Reed Hastings chose to take 93% of his salary in the form of stock options. Sarandos settled for 91%. Going down the scale, Greg Peters wanted 73% of his 2015 base pay in the form of stock options, and Neil Hunt stopped at 66%.

Only David Wells elected to take less than half of his compensation in stock-based form, falling all the way to 46%.

On the surface, this looks like a very reassuring vote of confidence in the stock's likely future. Why would these insiders elect to take most of their compensation in stock-based form otherwise?

As it turns out, there are other reasons than a simple expectation of rising share prices. In this case, it has to do with tax payments.

Enter section 162(m) of the U.S. Tax Code, which has been part of the taxation framework since 1994.

Netflix cited this section of the law when it asked shareholders to vote for a performance bonus plan at this summer's shareholder meeting. The section limits corporate income tax deductions to the first $1 million of any employee's compensation (except the CFO!), but the restriction doesn't apply to performance-based bonus payments.

So, introducing a large potential for bonus payments can reduce Netflix's income tax bill. Sometimes, tax strategies override philosophical positions like expecting everyone to perform on a bonus-earning level. The plan was approved by an overwhelming majority of shareholder votes, and here we are.

Netflix toes the line of the section 162(m) rules, here, with every named officer except CFO David Wells taking exactly $1 million in cash-based pay checks. Wells, being exempt from that tax-reducing requirement, grabs a bigger cash pile in 2015.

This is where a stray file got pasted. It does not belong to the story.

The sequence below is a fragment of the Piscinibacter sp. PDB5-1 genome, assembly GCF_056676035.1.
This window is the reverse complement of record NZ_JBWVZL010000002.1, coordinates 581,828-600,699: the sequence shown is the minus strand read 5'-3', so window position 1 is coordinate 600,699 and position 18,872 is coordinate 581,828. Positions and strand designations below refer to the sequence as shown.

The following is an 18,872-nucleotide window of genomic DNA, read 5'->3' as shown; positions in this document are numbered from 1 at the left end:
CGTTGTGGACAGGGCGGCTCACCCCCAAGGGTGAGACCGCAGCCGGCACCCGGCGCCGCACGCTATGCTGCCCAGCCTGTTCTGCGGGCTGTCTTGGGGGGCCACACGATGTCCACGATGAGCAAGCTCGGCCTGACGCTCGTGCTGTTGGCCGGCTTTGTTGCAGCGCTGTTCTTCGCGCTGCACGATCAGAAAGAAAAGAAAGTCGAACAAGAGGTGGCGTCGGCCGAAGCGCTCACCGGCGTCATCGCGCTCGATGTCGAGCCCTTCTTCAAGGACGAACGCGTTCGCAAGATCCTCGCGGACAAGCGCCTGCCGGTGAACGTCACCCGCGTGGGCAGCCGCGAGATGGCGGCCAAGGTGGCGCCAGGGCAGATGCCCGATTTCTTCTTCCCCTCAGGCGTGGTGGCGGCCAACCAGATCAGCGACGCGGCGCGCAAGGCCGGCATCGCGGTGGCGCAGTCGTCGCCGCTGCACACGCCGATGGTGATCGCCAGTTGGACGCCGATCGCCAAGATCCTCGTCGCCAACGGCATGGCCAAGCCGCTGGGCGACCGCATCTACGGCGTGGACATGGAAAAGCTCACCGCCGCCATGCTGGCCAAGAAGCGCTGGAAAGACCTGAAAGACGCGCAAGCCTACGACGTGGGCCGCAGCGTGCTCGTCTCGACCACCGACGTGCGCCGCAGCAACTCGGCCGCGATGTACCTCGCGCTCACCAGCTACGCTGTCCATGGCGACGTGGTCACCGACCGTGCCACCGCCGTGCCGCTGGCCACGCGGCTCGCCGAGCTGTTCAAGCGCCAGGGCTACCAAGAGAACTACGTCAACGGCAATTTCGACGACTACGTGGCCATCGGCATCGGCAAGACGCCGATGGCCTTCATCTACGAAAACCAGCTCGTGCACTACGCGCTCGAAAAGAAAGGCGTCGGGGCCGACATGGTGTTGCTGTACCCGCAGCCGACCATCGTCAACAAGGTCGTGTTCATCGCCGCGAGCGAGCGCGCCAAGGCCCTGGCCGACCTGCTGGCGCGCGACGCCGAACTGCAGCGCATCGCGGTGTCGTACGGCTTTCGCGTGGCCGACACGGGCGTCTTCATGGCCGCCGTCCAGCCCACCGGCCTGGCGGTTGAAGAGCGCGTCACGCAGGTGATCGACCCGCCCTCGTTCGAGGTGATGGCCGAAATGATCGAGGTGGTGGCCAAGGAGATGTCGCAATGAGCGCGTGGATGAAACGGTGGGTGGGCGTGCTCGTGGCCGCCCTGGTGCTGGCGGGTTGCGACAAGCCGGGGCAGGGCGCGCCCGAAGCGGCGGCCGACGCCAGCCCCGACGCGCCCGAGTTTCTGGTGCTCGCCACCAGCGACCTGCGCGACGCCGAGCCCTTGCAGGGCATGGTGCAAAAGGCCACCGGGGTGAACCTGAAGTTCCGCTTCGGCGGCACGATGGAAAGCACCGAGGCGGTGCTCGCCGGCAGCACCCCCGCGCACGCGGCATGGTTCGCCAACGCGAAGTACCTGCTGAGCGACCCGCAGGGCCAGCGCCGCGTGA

Netflix CEO Reed Hastings. Source: Netflix.

The final verdict So, Netflix isn't actually slashing executive paychecks with wild abandon. These adjustments are simple tax-code adjustments, and they actually amount to very large total compensation boosts for everyone involved. Even Neil Hunt, who appears to get the short end of the stick based on cash and stock compensation alone, ends up with a 125% increase in total compensation if he hits his performance targets under the brand-new bonus program.

We'll know more about the bonus program by the end of April, when Netflix is slated to publish the proxy statement for its 2015 annual shareholder meeting. That's where most companies spell out the performance parameters of their executive bonus programs. Until then, you should know that these five Netflix executives aren't being punished with tiny 2015 base salaries, nor making any grandiose statements about the stock's future by going all in on share-based compensation.

The shift into mostly stock-based and bonus-branded payments isn't exactly a grand vote of confidence in the company's direction, either. It's simply a result of the section 162(m) tax deduction rules that Netflix finally decided to exploit. If it's a quality assessment at all, I'd focus on the large total compensation increases as a reward for jobs well done in 2014 -- with a new set of rules on how to qualify for big bonus checks in 2015.

The article Is CEO Reed Hastings Betting on Big Gains For Netflix Inc. Stock in 2015? originally appeared on

Anders Bylund owns shares of Netflix. The Motley Fool recommends and owns shares of Netflix. Try any of our Foolish newsletter services free for 30 days. We Fools may not all hold the same opinions, but we all believe that considering a diverse range of insights makes us better investors. The Motley Fool has a disclosure policy.